Former President Bill Clinton called into CNN on Thursday to discuss the school shooting in California, and ended up criticizing President Trump for refusing to work with Congress on things like gun control due to the ongoing House impeachment inquiry.

The exchange:

JAKE TAPPER: What would your message to President Trump be about when he says, "I can't work with these people. They're impeaching me?"
CLINTON: My message was, would be, look, you got hired to do a job. You don't get to — every day's an opportunity to make something good happen. And I would say I've got lawyers and staff people handling this impeachment inquiry and they should just have at it. Meanwhile, I'm going to work for the American people. That's what I would do. He did indicate a couple times he would go along with this and then obviously the gun lobby got ahold of him and pulled him back, but at some point denial is no longer an option.

Why it matters: Clinton — one of two U.S. presidents to be impeached — was responding to a clip of Attorney General Bill Barr, who said Wednesday that legislative efforts on gun control have been "sidetracked" by the impeachment process.

  • Clinton is the last president to have signed major gun control legislation. He called Barr's comments "just an excuse," telling Tapper, "Look how much we got done in 1998 and 1999. And even 1997. We had very productive actions in all three years."

Go deeper: Trump impeachment starts more partisan than Bill Clinton's

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Updated 10 mins ago - Politics & Policy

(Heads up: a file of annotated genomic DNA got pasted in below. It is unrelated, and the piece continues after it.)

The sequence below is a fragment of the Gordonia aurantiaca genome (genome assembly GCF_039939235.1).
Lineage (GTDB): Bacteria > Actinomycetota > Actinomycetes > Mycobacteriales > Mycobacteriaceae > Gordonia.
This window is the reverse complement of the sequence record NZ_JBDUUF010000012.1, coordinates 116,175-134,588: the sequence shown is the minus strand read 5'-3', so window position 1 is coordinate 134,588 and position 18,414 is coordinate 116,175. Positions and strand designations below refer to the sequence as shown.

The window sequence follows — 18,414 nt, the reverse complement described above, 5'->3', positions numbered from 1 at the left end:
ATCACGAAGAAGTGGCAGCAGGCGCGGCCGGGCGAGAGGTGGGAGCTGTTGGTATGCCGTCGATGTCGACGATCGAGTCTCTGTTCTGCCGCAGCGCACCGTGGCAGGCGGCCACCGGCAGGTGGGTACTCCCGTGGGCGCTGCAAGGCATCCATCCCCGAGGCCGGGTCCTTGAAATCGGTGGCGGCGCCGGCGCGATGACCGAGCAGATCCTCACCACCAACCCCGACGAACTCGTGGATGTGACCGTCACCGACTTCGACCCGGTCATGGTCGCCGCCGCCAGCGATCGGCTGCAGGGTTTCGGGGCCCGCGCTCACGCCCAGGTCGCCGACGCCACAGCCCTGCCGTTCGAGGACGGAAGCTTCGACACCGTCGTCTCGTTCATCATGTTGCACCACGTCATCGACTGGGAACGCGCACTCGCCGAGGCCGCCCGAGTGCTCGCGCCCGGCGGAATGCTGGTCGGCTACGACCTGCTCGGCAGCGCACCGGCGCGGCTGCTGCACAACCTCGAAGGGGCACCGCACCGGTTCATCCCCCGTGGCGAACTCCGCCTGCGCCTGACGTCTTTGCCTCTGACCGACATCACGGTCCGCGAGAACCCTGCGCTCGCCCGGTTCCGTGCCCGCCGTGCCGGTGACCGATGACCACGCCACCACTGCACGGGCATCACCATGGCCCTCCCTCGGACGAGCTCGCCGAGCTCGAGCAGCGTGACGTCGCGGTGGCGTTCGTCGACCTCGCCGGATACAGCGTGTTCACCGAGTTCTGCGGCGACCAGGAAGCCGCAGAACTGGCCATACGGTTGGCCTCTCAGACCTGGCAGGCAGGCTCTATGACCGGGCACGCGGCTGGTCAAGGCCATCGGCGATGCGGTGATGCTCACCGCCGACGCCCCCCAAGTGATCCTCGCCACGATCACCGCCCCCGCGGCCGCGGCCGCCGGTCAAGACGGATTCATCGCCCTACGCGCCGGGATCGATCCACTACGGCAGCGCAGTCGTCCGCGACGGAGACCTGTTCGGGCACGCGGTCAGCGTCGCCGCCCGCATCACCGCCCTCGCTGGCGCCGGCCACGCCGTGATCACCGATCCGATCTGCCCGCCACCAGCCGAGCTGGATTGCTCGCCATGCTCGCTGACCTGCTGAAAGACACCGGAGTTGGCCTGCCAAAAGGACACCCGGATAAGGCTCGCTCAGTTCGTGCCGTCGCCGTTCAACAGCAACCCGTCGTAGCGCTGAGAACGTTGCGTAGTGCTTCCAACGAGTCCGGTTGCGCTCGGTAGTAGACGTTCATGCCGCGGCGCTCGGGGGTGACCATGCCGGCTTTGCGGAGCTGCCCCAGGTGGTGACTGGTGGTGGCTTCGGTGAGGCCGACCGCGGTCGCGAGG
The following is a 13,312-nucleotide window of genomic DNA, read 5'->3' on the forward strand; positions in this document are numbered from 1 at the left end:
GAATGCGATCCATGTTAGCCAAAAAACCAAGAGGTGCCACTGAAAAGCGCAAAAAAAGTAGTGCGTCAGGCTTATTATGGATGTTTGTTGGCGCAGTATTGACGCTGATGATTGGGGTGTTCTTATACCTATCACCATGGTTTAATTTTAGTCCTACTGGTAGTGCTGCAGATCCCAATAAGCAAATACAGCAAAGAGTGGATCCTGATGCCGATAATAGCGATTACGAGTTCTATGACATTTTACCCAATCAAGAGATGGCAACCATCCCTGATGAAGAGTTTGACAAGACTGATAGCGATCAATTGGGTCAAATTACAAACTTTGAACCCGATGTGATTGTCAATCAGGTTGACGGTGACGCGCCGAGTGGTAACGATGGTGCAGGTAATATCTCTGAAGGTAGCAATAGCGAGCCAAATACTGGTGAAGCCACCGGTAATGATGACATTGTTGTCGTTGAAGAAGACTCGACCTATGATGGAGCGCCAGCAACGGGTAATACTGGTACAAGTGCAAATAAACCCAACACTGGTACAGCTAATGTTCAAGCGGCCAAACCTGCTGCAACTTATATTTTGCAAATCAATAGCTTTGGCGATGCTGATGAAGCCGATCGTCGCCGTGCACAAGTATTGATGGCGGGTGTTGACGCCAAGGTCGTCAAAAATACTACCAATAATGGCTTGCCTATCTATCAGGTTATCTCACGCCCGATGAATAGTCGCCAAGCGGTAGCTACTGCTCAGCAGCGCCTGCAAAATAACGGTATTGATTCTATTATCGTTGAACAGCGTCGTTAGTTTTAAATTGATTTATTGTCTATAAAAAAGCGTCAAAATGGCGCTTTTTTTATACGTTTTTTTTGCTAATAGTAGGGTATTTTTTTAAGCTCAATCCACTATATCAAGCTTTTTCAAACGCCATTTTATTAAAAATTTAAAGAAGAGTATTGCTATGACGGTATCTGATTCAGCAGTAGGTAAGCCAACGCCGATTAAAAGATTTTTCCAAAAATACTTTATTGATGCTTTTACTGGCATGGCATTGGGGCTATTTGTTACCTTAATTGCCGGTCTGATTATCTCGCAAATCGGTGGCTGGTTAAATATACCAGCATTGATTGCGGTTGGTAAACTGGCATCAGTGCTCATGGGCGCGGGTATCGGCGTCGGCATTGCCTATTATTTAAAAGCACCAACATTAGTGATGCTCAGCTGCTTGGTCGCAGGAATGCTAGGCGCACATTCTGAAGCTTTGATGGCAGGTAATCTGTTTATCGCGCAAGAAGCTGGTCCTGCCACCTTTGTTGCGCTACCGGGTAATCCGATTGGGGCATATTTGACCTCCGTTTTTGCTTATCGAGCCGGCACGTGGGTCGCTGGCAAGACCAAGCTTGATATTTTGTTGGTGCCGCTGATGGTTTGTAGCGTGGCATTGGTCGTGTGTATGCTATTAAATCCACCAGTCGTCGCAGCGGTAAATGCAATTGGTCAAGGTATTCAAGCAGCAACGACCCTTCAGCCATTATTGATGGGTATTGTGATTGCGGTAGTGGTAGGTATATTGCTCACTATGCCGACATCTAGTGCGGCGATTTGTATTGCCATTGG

Supreme Court denies Pennsylvania GOP request to limit mail-in voting

Protesters outside Supreme Court. Photo: Daniel Slim/AFP via Getty Images

The Supreme Court on Monday denied a request from Pennsylvania's Republican Party to shorten the deadlines for mail-in ballots in the state. Thanks to the court's 4-4 deadlock, ballots can be counted for several days after Election Day.

Why it matters: It's a major win for Democrats that could decide the fate of thousands of ballots in a crucial swing state that President Trump won in 2016. The court's decision may signal how it would deal with similar election-related litigation in other states.

Microphones will be muted during parts of Thursday's presidential debate

Photos: Jim Watson and Saul Loeb/AFP via Getty Images

The Commission on Presidential Debates adopted new rules on Monday to mute microphones to allow President Trump and Joe Biden two minutes of uninterrupted time per segment during Thursday night's debate, AP reports.

Why it matters: In the September debate, Trump interrupted Biden 71 times, compared with Biden's 22 interruptions of Trump.

Updated 1 hour ago - Politics & Policy

Coronavirus dashboard

Illustration: Annelise Capossela/Axios

  1. Politics: Trump says if Biden's elected, "he'll listen to the scientists"Trump calls Fauci a "disaster" on campaign call.
  2. Health: Coronavirus hospitalizations are on the rise — 8 states set single-day coronavirus case records last week.
  3. States: Wisconsin judge reimposes capacity limit on indoor venues.
  4. Media: Trump attacks CNN as "dumb b*stards" for continuing to cover pandemic.
  5. Business: Consumer confidence surveys show Americans are getting nervousHow China's economy bounced back from coronavirus.
  6. Sports: We've entered the era of limited fan attendance.
  7. Education: Why education technology can’t save remote learning.